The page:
In contrast to treatment derived from human stem cells, dog stem cell therapy is off and running, with more than 300 dogs having received paw-raising pain relief from arthritis through the breakthrough therapy since 2003. Why is medical treatment in the canine kingdom apparently pacing ahead of that among our own species, at least as far as stem cells are concerned? Is it because we assume dogs have no moral judgment, so we’ve overridden their opportunity to have the ethics debate we’re having about stem cells and run merrily ahead, tails wagging, to heedlessly reap science’s rich rewards without a twinge of guilt? Have humans agonized over their own morally murky medical prospects just to tell Sparky, once he’s in the same boat, to head straight to “Go” and collect $200?
The short answer is no. To begin with, the stem cell therapy now so successful in curtailing joint pain in dogs is autologous. In other words, it’s the uncontroversial kind, not controversial because the stem cells employing their regenerative power in the name of pain relief are taken from the dog’s own fat, not a foreign embryo or aborted fetus. Autologous stem cell transplants are currently performed in human leukemia patients with about a 60 percent success rate. But, alas, for those millions of (human) arthritis sufferers, stem cell therapy has yet to trickle down from the labs of veterinarians to those of exclusively human doctors.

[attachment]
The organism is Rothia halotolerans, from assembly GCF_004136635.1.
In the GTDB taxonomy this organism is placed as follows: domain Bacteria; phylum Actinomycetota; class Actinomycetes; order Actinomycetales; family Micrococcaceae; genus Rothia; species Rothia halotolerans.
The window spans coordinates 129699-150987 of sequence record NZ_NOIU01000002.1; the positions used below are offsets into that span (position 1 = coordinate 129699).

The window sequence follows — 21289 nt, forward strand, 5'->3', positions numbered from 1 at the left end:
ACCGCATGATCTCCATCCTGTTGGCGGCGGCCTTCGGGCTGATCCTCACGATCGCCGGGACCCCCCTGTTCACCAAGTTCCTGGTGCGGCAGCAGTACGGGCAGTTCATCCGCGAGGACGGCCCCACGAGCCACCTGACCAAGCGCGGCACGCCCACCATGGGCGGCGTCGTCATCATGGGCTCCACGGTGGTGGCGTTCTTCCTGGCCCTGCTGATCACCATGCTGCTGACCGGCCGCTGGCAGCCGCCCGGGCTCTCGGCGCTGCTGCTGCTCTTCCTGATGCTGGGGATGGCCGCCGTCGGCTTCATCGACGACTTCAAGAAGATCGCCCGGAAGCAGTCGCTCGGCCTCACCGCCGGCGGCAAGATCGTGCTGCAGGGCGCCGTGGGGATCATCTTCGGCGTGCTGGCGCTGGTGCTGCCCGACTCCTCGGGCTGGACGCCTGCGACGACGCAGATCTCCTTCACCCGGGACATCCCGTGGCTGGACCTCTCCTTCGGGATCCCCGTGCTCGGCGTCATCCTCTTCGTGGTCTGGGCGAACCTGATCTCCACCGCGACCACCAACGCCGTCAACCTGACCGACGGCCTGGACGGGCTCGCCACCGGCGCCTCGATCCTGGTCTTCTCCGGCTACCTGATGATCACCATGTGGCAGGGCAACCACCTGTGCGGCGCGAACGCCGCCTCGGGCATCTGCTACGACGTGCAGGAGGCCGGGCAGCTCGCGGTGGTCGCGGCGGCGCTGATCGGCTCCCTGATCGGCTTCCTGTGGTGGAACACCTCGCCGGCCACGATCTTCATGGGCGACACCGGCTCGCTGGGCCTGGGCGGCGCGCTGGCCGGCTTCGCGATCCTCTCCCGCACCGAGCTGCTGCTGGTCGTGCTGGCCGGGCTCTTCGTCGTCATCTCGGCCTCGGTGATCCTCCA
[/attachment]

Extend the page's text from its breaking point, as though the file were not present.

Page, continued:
I admit to having my suspicions that the intense debate over that other kind of stem cell therapy has slowed the development of further autologous procedures in humans. Be that as it may, given Sparky’s all-too-evident new lease on life thanks to that super-nifty stem cell injection, (that just might have been the thousandth time he chased Fluffy over the fence today, and with what bracing speed!), I think we’re altogether too envious of a species to let our four-legged friends have all the fun. And why should we? Science is on our side––and we can enjoy its fruits while being as unbothered in matters of morality as Fido himself, lazily letting our own cells do the healing.